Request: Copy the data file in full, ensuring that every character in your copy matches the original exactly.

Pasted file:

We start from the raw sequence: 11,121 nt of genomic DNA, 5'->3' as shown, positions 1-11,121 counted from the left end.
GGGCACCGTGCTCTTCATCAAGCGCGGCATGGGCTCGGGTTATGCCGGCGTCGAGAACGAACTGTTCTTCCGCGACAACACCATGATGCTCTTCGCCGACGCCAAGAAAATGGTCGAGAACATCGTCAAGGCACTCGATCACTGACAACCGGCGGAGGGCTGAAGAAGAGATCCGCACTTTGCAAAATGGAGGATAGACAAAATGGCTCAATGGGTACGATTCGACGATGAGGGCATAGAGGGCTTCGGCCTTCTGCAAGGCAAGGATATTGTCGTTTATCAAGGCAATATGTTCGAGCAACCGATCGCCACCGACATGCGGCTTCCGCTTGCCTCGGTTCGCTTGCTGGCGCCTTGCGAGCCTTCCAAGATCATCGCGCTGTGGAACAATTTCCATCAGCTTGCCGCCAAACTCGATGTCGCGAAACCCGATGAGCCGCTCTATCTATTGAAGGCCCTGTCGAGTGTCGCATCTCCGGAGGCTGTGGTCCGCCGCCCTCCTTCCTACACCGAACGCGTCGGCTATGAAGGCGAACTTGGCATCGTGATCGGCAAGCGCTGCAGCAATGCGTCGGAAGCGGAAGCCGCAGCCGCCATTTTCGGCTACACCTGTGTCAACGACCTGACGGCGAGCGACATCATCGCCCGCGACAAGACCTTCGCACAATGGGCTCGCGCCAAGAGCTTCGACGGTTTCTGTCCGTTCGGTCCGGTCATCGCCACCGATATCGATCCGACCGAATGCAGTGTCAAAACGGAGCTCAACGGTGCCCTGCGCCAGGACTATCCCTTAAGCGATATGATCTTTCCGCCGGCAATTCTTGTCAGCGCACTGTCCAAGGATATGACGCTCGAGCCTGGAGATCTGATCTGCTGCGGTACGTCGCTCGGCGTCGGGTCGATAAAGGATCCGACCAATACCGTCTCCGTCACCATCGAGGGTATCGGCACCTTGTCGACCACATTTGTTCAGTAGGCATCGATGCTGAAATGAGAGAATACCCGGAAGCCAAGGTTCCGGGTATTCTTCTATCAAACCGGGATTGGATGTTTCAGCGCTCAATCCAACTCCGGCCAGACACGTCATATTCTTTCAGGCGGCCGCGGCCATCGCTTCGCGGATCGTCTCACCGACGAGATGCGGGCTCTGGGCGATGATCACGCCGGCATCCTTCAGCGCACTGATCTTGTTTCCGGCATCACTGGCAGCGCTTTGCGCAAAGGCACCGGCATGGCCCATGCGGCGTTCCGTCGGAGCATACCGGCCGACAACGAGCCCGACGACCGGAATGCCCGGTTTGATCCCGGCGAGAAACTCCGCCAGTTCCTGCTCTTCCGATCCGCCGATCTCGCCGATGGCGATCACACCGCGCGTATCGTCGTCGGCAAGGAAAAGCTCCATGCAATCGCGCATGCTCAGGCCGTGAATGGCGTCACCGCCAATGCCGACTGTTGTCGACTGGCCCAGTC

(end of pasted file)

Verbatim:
We start from the raw sequence: 11,121 nt of genomic DNA, 5'->3' as shown, positions 1-11,121 counted from the left end.
GGGCACCGTGCTCTTCATCAAGCGCGGCATGGGCTCGGGTTATGCCGGCGTCGAGAACGAACTGTTCTTCCGCGACAACACCATGATGCTCTTCGCCGACGCCAAGAAAATGGTCGAGAACATCGTCAAGGCACTCGATCACTGACAACCGGCGGAGGGCTGAAGAAGAGATCCGCACTTTGCAAAATGGAGGATAGACAAAATGGCTCAATGGGTACGATTCGACGATGAGGGCATAGAGGGCTTCGGCCTTCTGCAAGGCAAGGATATTGTCGTTTATCAAGGCAATATGTTCGAGCAACCGATCGCCACCGACATGCGGCTTCCGCTTGCCTCGGTTCGCTTGCTGGCGCCTTGCGAGCCTTCCAAGATCATCGCGCTGTGGAACAATTTCCATCAGCTTGCCGCCAAACTCGATGTCGCGAAACCCGATGAGCCGCTCTATCTATTGAAGGCCCTGTCGAGTGTCGCATCTCCGGAGGCTGTGGTCCGCCGCCCTCCTTCCTACACCGAACGCGTCGGCTATGAAGGCGAACTTGGCATCGTGATCGGCAAGCGCTGCAGCAATGCGTCGGAAGCGGAAGCCGCAGCCGCCATTTTCGGCTACACCTGTGTCAACGACCTGACGGCGAGCGACATCATCGCCCGCGACAAGACCTTCGCACAATGGGCTCGCGCCAAGAGCTTCGACGGTTTCTGTCCGTTCGGTCCGGTCATCGCCACCGATATCGATCCGACCGAATGCAGTGTCAAAACGGAGCTCAACGGTGCCCTGCGCCAGGACTATCCCTTAAGCGATATGATCTTTCCGCCGGCAATTCTTGTCAGCGCACTGTCCAAGGATATGACGCTCGAGCCTGGAGATCTGATCTGCTGCGGTACGTCGCTCGGCGTCGGGTCGATAAAGGATCCGACCAATACCGTCTCCGTCACCATCGAGGGTATCGGCACCTTGTCGACCACATTTGTTCAGTAGGCATCGATGCTGAAATGAGAGAATACCCGGAAGCCAAGGTTCCGGGTATTCTTCTATCAAACCGGGATTGGATGTTTCAGCGCTCAATCCAACTCCGGCCAGACACGTCATATTCTTTCAGGCGGCCGCGGCCATCGCTTCGCGGATCGTCTCACCGACGAGATGCGGGCTCTGGGCGATGATCACGCCGGCATCCTTCAGCGCACTGATCTTGTTTCCGGCATCACTGGCAGCGCTTTGCGCAAAGGCACCGGCATGGCCCATGCGGCGTTCCGTCGGAGCATACCGGCCGACAACGAGCCCGACGACCGGAATGCCCGGTTTGATCCCGGCGAGAAACTCCGCCAGTTCCTGCTCTTCCGATCCGCCGATCTCGCCGATGGCGATCACACCGCGCGTATCGTCGTCGGCAAGGAAAAGCTCCATGCAATCGCGCATGCTCAGGCCGTGAATGGCGTCACCGCCAATGCCGACTGTTGTCGACTGGCCCAGTC